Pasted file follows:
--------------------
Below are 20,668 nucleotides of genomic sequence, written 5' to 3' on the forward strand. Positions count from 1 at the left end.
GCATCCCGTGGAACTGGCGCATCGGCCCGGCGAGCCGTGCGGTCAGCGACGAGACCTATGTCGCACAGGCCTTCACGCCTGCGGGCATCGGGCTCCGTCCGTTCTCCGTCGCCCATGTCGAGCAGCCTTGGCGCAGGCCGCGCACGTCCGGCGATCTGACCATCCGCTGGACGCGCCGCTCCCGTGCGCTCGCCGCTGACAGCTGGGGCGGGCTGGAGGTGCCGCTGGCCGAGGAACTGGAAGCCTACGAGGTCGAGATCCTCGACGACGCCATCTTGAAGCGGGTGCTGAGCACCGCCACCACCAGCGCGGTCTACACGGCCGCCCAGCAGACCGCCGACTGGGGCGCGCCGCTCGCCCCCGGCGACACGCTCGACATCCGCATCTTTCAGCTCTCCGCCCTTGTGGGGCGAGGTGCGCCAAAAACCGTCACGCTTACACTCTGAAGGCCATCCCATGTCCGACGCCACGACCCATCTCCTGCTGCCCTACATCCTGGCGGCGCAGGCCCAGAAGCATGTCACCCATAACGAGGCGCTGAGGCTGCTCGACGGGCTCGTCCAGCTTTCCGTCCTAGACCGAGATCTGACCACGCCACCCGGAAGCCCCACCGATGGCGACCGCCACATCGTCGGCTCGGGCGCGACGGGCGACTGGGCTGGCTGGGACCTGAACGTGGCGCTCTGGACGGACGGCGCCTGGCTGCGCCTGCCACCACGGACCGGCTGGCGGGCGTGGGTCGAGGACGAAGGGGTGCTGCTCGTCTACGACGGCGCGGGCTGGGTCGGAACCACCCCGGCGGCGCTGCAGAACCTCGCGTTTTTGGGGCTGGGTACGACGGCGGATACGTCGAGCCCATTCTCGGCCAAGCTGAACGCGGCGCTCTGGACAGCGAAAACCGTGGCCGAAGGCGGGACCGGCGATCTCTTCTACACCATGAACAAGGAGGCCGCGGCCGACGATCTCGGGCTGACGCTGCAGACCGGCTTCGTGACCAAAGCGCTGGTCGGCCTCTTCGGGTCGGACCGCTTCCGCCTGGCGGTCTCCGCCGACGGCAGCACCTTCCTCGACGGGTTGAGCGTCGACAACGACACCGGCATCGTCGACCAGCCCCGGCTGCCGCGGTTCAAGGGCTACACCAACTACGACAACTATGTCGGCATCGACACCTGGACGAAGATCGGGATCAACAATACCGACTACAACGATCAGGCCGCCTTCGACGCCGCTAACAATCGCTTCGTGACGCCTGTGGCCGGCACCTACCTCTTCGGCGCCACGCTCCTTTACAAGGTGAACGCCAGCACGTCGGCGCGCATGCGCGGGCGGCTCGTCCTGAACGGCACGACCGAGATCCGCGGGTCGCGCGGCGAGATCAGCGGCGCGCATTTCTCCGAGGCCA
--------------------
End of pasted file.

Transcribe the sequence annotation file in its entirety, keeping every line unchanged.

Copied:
Below are 20,668 nucleotides of genomic sequence, written 5' to 3' on the forward strand. Positions count from 1 at the left end.
GCATCCCGTGGAACTGGCGCATCGGCCCGGCGAGCCGTGCGGTCAGCGACGAGACCTATGTCGCACAGGCCTTCACGCCTGCGGGCATCGGGCTCCGTCCGTTCTCCGTCGCCCATGTCGAGCAGCCTTGGCGCAGGCCGCGCACGTCCGGCGATCTGACCATCCGCTGGACGCGCCGCTCCCGTGCGCTCGCCGCTGACAGCTGGGGCGGGCTGGAGGTGCCGCTGGCCGAGGAACTGGAAGCCTACGAGGTCGAGATCCTCGACGACGCCATCTTGAAGCGGGTGCTGAGCACCGCCACCACCAGCGCGGTCTACACGGCCGCCCAGCAGACCGCCGACTGGGGCGCGCCGCTCGCCCCCGGCGACACGCTCGACATCCGCATCTTTCAGCTCTCCGCCCTTGTGGGGCGAGGTGCGCCAAAAACCGTCACGCTTACACTCTGAAGGCCATCCCATGTCCGACGCCACGACCCATCTCCTGCTGCCCTACATCCTGGCGGCGCAGGCCCAGAAGCATGTCACCCATAACGAGGCGCTGAGGCTGCTCGACGGGCTCGTCCAGCTTTCCGTCCTAGACCGAGATCTGACCACGCCACCCGGAAGCCCCACCGATGGCGACCGCCACATCGTCGGCTCGGGCGCGACGGGCGACTGGGCTGGCTGGGACCTGAACGTGGCGCTCTGGACGGACGGCGCCTGGCTGCGCCTGCCACCACGGACCGGCTGGCGGGCGTGGGTCGAGGACGAAGGGGTGCTGCTCGTCTACGACGGCGCGGGCTGGGTCGGAACCACCCCGGCGGCGCTGCAGAACCTCGCGTTTTTGGGGCTGGGTACGACGGCGGATACGTCGAGCCCATTCTCGGCCAAGCTGAACGCGGCGCTCTGGACAGCGAAAACCGTGGCCGAAGGCGGGACCGGCGATCTCTTCTACACCATGAACAAGGAGGCCGCGGCCGACGATCTCGGGCTGACGCTGCAGACCGGCTTCGTGACCAAAGCGCTGGTCGGCCTCTTCGGGTCGGACCGCTTCCGCCTGGCGGTCTCCGCCGACGGCAGCACCTTCCTCGACGGGTTGAGCGTCGACAACGACACCGGCATCGTCGACCAGCCCCGGCTGCCGCGGTTCAAGGGCTACACCAACTACGACAACTATGTCGGCATCGACACCTGGACGAAGATCGGGATCAACAATACCGACTACAACGATCAGGCCGCCTTCGACGCCGCTAACAATCGCTTCGTGACGCCTGTGGCCGGCACCTACCTCTTCGGCGCCACGCTCCTTTACAAGGTGAACGCCAGCACGTCGGCGCGCATGCGCGGGCGGCTCGTCCTGAACGGCACGACCGAGATCCGCGGGTCGCGCGGCGAGATCAGCGGCGCGCATTTCTCCGAGGCCA